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Pierre-Paul Prud'hon:
Cupid Testing His Arrow
(Late 18th, early 19th century)

" … counting my cards, plotting my escape …"

I split these days between resting—forced idleness—and Testing—challenging my barriers. I'm supposed to cool my heels, but my heels already seem plenty chilled, and there's stuff in which I really should be engaging. The apricots won't pick themselves. The yard can't water itself, either, and supper, if it's ever going to come, requires some goading, some human intervention, or else I'll have to accept that I'll go without it again. I have my writing ritual to maintain, too, so I feel compelled to continue doing, albeit on a significantly reduced scale, or not doing will very likely become what truly ails me.

I was born to poke sticks into darkness, continually probing edges.
I never could leave well-enough alone or even recognize when anything achieved that mythical well-enough state. I believe a little fiddling can at least theoretically improve anything. Not too much, but just a little bit properly focused. Of course, I do not know what might constitute proper or focused. Let's say that I don't know much, which seems ample reason to fiddle with stuff. I can learn much by riling up something, by merely poking into its space. There's nothing like an invasion to encourage fuller disclosure of what something always was.

So I test for my own wellness. When nobody's watching, I move my arm in precisely the way that might cause harm. Sometimes, nothing painful happens. Other times, my world explodes in a starburst of agony, but only for a few short seconds, nothing seemingly permanent. I can roll over then, feeling justified for laying out this one, which seems far better than laying there guiltily wondering if I'm unnecessarily slacking. My self-esteem demands at least this much of me: I must refuse to agree to anything that seems to degrade me. If the day comes when the doctor says I'm done for, I pray that I will retain the grace to laugh in his face before proceeding to start something, anything, anew, signifying that I'm through, then, with being through.

I claim that I tend to test poorly, but only because I do test poorly on those exams testing for recall and so-called knowledge. I cannot reliably remember my name under normal Testing conditions, which seem primarily designed to render me forgetful. So I avoid like the plague those kinds of tests and similar surveys. I might take the class only to refuse to sit for the final qualifying exam because I rarely feel the need for humiliation to achieve matriculation. I figure I can certify myself. I respect one form of testing, though, and that's what I consider to be the venerable Dedication Test. Dedication Testing gets no grading, so it avoids generating otherwise degrading judgments. It's administered between a person and their world, and only the student ever knows or experiences its contents, its judgments. It's graded almost the opposite of the old Pass/Fail, for it’s always Pass/Pass. Everyone who's ever taken a Dedication Test passed it. To take this exam is to pass the exam, and one passes the exam by learning something, and learning something’s guaranteed if you agree to take it.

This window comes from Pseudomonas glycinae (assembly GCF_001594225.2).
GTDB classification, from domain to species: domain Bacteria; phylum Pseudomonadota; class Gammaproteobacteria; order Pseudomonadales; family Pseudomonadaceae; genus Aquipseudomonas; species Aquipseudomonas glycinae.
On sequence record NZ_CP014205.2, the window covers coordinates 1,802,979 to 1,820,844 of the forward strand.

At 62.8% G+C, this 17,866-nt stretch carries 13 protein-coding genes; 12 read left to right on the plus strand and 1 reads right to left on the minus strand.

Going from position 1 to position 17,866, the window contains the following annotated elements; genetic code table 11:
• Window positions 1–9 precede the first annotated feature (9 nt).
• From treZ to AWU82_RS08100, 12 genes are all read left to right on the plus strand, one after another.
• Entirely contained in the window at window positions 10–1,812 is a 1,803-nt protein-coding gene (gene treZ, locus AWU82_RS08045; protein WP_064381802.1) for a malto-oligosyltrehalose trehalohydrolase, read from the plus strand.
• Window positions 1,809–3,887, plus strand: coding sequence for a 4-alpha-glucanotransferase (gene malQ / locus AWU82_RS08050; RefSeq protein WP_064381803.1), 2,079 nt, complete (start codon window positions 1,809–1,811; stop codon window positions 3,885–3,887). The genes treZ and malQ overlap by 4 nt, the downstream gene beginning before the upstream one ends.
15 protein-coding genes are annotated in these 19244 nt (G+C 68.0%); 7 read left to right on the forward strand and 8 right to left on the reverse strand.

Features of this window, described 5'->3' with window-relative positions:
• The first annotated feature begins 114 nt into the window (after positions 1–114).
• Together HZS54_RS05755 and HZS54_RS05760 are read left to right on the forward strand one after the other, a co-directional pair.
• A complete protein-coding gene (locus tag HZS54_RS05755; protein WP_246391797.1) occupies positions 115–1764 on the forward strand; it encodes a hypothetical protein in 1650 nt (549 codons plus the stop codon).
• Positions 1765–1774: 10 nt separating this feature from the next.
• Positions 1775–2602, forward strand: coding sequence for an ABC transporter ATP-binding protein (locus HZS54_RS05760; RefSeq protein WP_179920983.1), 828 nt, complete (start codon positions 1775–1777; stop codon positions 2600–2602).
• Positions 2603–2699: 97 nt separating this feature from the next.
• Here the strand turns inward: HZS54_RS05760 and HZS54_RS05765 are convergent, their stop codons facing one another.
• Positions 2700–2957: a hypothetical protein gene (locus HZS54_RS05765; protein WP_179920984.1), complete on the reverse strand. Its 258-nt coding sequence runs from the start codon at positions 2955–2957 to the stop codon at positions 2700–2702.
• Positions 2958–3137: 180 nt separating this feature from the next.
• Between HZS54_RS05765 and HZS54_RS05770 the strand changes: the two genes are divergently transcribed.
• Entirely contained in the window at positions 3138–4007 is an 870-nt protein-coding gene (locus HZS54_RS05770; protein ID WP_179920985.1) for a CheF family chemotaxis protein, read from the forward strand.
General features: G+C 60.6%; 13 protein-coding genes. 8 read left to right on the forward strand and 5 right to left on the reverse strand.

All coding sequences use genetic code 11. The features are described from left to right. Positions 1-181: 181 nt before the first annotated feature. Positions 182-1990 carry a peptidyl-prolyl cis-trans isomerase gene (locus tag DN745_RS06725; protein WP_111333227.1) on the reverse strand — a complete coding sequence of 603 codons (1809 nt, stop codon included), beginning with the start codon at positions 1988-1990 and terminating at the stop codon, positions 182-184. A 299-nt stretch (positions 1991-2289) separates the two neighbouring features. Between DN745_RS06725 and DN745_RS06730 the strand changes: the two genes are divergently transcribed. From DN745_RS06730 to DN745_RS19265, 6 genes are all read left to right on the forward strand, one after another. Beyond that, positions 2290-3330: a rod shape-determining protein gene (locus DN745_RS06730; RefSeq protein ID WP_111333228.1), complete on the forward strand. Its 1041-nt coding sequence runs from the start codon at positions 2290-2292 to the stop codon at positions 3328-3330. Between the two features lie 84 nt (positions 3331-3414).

How dedicated am I to my own recovery? If I never tested my boundaries, I'd have to question my dedication to my rehabilitation, for I'd just be passively following another’s directions. I understand that nobody knows how or when I might recover. My case needs a full-time investigator watching over it, and I'm the only one properly situated to fulfill that role. I might convince myself for a while just to sit tight and see what happens, but that passive stance soon enough wears thin. I just have to do something, something to remind myself that I'm still in this game, even if I've been temporarily relegated to some sideline. I must perform a Dedication Test, or else I'll never know. I learn something, whether I hurt myself or not. I dare not decide that I'm just unable to engage, for that would wound my self-esteem. I'd better be counting my cards, plotting my escape, even if—especially if—this stupid shoulder condition proves permanent.

©2023 by David A. Schmaltz - all rights reserved

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